Current Exhibitions




Ferdinand Richardt’s Niagara: A Study in Landscape Painting
December 6, 2014 - April 12, 2015




Ferdinand Richardt
Niagara. c. 1855.
Oil on canvas. 25 x 33 in.
August Heckscher Collection 1959.12

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Among America’s most iconic natural sites, Niagara Falls has been a popular tourist destination since the early 19th century.  Ferdinand Richardt’s Niagara depicts the attraction as it appeared at mid-century, with charming genre elements set against the grand landscape.  Featuring European and American works from the Museum’s Permanent Collection, this exhibition examines Richardt's painting within a broader landscape tradition, including intimate views of East Coast locales and dramatic scenes of the American West by Hudson River School artists, as well as images of man’s multifaceted relationship to water.

This exhibition will be temporarily closed from March 9 – 20.

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Modern Alchemy: Experiments in Photography
December 6, 2014 - March 15, 2015




Maggie Taylor
Cloud sisters. 2001.
Pigmented digital print. 15 x 15 in.
© Maggie Taylor.

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Modern Alchemy: Experiments in Photography focuses on 20th and 21st century artists who have pushed the boundaries of photography in myriad ways, creating images that have a complex relationship to objective reality.  Beginning with Man Ray’s portfolio Electricité (1931), the exhibition traces 20th century experimentation with photograms, multiple exposures, combination printing, tonal contrast, unusual perspectives, cropping, and chemical processing, often resulting in the creation of images that are abstract.  Contemporary photographers have expanded the medium’s limits even further, reviving older techniques such as the camera obscura, experimenting with long and multiple exposures, darkroom processing, and cameraless photography, or exploring digital technologies.  Harry Callahan, Robert Heinecken, Chris McCaw, Abelardo Morell, Floris Neusüss, Mariah Robertson, Grete Stern, Hiroshi Sugimoto, Maggie Taylor, Edmund Teske, Raoul Ubac, and Jerry Uelsmann are among the featured artists.

Modern Alchemy is sponsored in part by Advantage Title and through generous support from Frank Lourenso & Gary Stevens – Morgan Stanley Wealth Management.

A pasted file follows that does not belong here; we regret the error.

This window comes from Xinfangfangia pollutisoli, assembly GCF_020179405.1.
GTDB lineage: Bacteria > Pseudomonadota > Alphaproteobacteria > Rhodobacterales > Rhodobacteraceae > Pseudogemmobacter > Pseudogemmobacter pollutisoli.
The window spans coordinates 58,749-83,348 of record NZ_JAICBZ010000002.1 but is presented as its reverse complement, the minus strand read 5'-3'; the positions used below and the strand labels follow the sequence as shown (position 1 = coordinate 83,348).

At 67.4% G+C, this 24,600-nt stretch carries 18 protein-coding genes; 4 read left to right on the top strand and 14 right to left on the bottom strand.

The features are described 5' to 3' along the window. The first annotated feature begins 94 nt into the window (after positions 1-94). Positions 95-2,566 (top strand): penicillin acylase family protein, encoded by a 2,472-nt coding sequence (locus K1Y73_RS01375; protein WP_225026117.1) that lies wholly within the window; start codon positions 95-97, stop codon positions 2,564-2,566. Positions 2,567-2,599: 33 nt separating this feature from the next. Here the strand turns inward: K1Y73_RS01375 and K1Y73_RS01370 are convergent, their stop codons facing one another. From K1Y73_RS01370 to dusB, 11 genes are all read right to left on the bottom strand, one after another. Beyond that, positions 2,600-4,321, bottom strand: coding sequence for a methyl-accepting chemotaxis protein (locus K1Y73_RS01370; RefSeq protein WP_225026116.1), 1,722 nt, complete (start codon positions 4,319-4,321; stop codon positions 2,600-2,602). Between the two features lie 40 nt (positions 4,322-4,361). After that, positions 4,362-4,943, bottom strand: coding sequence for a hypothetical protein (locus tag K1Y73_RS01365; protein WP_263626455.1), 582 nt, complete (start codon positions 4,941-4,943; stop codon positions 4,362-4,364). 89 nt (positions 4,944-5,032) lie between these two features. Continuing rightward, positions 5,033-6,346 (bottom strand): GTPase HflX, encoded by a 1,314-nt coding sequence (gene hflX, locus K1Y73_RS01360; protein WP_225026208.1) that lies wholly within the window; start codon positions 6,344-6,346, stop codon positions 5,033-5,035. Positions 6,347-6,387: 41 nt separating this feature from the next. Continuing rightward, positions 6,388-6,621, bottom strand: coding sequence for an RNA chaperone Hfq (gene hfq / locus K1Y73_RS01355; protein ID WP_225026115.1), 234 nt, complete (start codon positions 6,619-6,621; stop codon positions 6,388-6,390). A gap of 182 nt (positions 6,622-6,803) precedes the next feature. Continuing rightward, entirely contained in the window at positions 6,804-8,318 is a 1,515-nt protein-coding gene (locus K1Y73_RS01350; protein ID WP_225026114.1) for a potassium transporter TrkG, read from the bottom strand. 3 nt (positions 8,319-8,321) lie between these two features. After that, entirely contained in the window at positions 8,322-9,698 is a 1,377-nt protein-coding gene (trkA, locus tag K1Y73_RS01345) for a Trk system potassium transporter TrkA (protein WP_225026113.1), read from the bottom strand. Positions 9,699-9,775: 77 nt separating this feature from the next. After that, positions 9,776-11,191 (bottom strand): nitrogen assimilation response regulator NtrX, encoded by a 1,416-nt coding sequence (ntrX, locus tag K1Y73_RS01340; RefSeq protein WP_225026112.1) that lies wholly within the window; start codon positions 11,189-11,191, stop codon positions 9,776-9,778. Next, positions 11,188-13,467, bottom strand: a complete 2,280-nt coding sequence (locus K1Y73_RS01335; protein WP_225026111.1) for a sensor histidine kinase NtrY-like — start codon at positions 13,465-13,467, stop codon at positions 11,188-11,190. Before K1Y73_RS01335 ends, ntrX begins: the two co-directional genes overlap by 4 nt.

This exhibition is also sponsored in part through generous support from The John Hahn Foundation.

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Power, Politics & War: Selections from the Permanent Collection
Ongoing




George Grosz
Eclipse of the Sun. 1926.
Oil on canvas. 81-5/8 x 71-7/8 in.
Museum Purchase 1968.1

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To highlight the significance of George Grosz’s Eclipse of the Sun as a critique of the corrupt Weimar government in 1920s Berlin, this exhibition places the painting in the context of other works from the Permanent Collection that depict themes of power, politics, and military aggression.  Featured works include paintings about the American Revolution and the birth of America by Alonzo Chappel, the Franco-Prussian War by Etienne Berne-Bellecour, and photographs from World War II by Russian photographer Mark Markov-Grinberg.  Also included is Grosz’s Ecce Homo, a portfolio of 100 lithographs that presents a scathing portrait of Weimar society.  This close look at Eclipse of the Sun is occasioned by its inclusion in the upcoming exhibition New Realities and Neue Sachlichkeit: Modern German Art during the Weimar Republic, to be held at the Los Angeles County Museum of Art in late 2015. 

The works in Power, Politics & War may be used as inspiration for teens participating in the 2015 Public Art Initiative Teen Poetry Project, Poetry for the HART.  The Heckscher Museum of Art is a partner organization in this annual project, sponsored by the Town of Huntington.
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